Anyway, there are three main characters: "X", a "General Field Assistant" working for the oppressive corporation that runs official Antarctic operations; Val, an Amazonian guide, responsible for shepherding adventure-seeking tourists on treks through the frigid landscape; and Wade, a researcher for a US Senator, on a fact-finding mission. Things kick off when X is the only human accompanying a robotic caravan of tractors delivering supplies to the interior; he is surprised when unseen pirates manage to grab one of the tractors.

A promising, intriguing beginning. But then… pretty much nothing happens for the next 200+ pages. Then there's (spoiler) an exciting, harrowing story of near-disaster triggered by a quirky avalanche and some ecological saboteurs. And there's a cool climax which caused me to think: "Ah. Blimpi ex machina!

And then nothing much interesting happens for the rest of the book. Eh.

The novel is set sometime in the future when the Ross Ice Shelf has melted away, thanks to Global Warming. This doesn't appear to be likely to happen anytime soon. KSR is also a "democratic socialist" and that, I'm afraid, is part of the reason I found this book tedious in many spots.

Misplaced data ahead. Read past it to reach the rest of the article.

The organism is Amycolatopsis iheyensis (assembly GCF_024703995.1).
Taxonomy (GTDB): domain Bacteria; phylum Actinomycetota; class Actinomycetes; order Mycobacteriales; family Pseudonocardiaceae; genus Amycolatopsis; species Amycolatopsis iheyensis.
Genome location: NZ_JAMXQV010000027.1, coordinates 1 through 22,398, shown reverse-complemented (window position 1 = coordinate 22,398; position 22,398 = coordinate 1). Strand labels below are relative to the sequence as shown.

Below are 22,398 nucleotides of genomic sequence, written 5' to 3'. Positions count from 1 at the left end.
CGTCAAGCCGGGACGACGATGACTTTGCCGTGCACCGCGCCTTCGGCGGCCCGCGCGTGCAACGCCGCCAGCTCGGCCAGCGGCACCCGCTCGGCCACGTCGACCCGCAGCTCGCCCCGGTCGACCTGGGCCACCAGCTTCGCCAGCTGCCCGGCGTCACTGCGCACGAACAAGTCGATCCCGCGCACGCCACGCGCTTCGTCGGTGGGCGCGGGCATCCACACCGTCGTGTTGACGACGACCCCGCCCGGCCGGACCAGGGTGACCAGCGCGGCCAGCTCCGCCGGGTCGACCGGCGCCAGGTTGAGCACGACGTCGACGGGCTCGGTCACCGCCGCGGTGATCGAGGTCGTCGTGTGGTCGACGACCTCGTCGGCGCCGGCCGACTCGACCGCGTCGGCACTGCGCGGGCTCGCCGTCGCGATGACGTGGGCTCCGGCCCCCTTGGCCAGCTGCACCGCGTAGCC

Network Propaganda

Manipulation, Disinformation, and Radicalization in American Politics

[Amazon Link]

Not sure why I got this from the University Near Here Library. Maybe some recommendation I read somewhere a few months back? Anyway, it's outside my usual non-fiction diet, which slants libertarian/conservative. Probably a good thing.

Consumer note: you can by the book at Amazon via the link at your right (as I type: $88.18 hardcover, $25.16 paperback, $11.11 Kindle) or you can apparently read the whole darn thing for free here.

The authors contend that, thanks to the Internet and its participants, we are in an "epistemic crisis", where voters are going to the polls "knowing" things that just aren't so. They blame primarily the right-wing media for pushing stories that are based on rumor and innuendo. Their primary examples: Pizzagate, the Seth Rich murder, Uranium One. (On the other hand, they're relatively dismissive of Russian influences via their Facebook ad buys.)

Their claims are based on exhaustive analysis of linking behaviors on Facebook and Twitter. They assign a central importance to Breitbart, Infowars, Gateway Pundit, and Zero Hedge, which (they say) played a major role at pushing fake news out to their readers. On the broadcast side, Fox News is claimed to be guilty of similar bad behavior.